sex education for children?

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sex education for children?

Post  princess on Sun Feb 15, 2009 12:12 pm

Sex education: Talking to school-age children about sex (http://www.mayoclinic.com/health/sex-education/CC00076)

Sex education doesn't need to be a single tell-all discussion. Follow your children's cues about what they need to know — and when.
Sex education often begins as simple anatomy lessons during the toddler years. During the school-age years, you might wonder how much your children really need to know about sex. Never fear. Sex education doesn't need to be a single tell-all discussion. Instead, follow your children's cues about what they need to know — and when.

Expect detailed questions
Younger children are often satisfied with vague answers to questions about where babies come from or how babies are born. But school-age children tend to make stronger connections between sexuality and making babies. As their questions about sex become more complex — and perhaps more embarrassing — they may turn to friends or other sources for information.

When your school-age children ask questions about sex, you might want to first ask your children what they already know. Correct any misconceptions, and then offer enough details to answer the specific questions. Avoid long lectures.

Consider these examples:

What's an erection? You might say: "A boy's penis is usually soft. But sometimes it gets hard and stands away from the body. This is called an erection." Describe how an erection can happen while a boy is sleeping or when his penis is touched. This might also be the time to describe a wet dream.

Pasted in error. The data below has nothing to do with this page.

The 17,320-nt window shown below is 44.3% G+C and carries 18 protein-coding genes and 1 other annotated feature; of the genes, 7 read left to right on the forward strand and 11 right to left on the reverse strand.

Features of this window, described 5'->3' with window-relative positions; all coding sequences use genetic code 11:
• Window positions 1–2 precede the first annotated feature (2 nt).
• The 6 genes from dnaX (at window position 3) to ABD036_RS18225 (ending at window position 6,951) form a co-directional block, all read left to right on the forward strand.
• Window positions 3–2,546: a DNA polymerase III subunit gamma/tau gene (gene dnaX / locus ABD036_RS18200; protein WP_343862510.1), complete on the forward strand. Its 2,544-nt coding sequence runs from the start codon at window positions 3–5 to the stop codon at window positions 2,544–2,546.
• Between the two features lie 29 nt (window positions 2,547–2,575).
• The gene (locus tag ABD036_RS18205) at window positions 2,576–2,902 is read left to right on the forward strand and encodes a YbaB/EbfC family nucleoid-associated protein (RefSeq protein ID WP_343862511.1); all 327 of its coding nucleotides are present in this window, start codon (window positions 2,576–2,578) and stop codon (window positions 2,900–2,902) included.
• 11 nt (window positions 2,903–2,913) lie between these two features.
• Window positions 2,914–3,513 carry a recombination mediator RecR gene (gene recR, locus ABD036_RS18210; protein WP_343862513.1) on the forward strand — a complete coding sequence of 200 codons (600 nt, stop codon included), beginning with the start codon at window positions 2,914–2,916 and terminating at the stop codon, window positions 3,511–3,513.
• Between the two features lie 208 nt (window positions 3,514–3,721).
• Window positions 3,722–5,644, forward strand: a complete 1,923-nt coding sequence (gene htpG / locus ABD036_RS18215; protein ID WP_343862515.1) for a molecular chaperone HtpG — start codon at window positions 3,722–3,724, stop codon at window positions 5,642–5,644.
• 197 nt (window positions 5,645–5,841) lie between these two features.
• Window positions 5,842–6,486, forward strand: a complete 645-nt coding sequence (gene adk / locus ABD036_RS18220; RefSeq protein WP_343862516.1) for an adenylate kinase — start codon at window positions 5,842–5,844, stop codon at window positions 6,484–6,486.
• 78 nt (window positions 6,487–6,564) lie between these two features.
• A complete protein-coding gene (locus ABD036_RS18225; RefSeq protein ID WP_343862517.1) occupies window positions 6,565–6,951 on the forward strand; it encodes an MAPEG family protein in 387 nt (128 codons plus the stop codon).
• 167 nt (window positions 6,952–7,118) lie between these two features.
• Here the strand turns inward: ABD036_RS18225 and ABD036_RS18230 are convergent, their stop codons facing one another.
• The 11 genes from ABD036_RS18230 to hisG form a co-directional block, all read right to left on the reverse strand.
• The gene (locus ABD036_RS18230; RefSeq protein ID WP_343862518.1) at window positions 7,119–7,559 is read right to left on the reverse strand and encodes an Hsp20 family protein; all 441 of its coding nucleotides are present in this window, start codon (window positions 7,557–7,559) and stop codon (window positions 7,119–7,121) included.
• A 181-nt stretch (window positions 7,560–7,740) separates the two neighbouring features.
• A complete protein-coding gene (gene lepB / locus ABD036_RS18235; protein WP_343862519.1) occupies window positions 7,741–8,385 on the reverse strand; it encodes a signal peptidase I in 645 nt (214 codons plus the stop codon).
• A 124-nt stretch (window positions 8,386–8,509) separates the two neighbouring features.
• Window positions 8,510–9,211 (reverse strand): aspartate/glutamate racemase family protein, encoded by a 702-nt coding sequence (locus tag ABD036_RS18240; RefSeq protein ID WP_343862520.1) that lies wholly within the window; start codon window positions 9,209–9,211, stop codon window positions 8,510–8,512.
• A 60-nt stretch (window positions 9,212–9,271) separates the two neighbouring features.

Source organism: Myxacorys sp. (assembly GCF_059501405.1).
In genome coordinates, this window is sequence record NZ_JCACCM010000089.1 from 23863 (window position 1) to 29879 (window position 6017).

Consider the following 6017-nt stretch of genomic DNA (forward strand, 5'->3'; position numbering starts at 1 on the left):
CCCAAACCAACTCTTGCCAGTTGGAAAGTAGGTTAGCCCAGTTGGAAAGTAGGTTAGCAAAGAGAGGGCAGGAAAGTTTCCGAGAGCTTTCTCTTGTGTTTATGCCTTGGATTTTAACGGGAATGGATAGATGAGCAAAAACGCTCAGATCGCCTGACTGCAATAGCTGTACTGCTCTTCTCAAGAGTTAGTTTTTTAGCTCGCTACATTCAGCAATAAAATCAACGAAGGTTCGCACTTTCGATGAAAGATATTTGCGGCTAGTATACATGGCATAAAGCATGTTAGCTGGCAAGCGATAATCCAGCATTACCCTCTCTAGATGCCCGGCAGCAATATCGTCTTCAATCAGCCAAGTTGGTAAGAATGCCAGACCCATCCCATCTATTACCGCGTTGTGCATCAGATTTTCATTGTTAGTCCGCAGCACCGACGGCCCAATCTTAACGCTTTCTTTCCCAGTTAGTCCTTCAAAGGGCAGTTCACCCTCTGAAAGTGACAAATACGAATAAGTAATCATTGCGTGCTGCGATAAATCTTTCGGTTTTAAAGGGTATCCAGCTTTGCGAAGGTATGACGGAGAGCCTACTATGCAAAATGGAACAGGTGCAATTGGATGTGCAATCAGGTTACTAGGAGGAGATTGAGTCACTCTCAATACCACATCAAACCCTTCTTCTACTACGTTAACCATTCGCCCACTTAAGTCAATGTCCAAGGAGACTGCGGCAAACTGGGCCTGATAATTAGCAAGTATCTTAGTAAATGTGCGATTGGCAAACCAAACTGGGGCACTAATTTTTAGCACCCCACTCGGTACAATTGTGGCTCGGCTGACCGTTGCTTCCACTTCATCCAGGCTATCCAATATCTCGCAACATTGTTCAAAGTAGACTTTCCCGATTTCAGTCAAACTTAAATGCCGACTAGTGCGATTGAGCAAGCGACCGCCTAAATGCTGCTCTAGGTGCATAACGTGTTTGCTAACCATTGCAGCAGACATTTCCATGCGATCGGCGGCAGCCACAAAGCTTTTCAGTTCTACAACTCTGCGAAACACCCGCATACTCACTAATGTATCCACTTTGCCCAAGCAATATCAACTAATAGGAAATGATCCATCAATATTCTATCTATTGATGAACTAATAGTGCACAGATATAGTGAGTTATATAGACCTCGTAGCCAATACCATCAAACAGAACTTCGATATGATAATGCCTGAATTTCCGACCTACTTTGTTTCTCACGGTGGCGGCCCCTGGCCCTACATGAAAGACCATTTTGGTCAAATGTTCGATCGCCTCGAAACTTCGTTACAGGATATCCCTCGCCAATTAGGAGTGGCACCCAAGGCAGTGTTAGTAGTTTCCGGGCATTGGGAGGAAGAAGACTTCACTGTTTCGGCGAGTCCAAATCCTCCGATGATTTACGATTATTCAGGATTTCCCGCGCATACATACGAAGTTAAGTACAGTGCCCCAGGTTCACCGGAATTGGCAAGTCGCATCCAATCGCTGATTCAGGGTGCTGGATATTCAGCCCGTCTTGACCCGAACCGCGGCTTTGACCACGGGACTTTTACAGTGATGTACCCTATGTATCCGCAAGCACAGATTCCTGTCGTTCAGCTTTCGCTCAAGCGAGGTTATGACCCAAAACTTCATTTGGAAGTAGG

What's a period? You might say: "A period means that a girl's body is mature enough to become pregnant." Explain how menstruation is an important part of the reproductive cycle. You might offer details on bleeding and feminine hygiene products.
How do people have sex? If your children wonder about the mechanics of sex, be honest. You might say: "The man puts his penis inside the woman's vagina."
Can two girls have sex? Or two boys? For some children, it might be enough to say: "Yes. There are many types of intimate relationships." If your children want to know more, you might take the opportunity to talk about respect for others or to share your personal thoughts about homosexuality.
What's masturbation? You might say: "Masturbation is when a boy rubs his penis or a girl rubs her vagina." Remind your children that masturbation is a normal — but private — activity.
Even if you're uncomfortable, forge ahead.

According to this article,...we should never fear to teach about sex education to children just explain it in a rigth manner. Children is always curious and we should never let every teachable moment to them. For me they have the right to know about sex but giudance is very important. Remember, you're setting the stage for open, honest discussions in the years to come.

PRINCESS ESGUERRA BSN III-A

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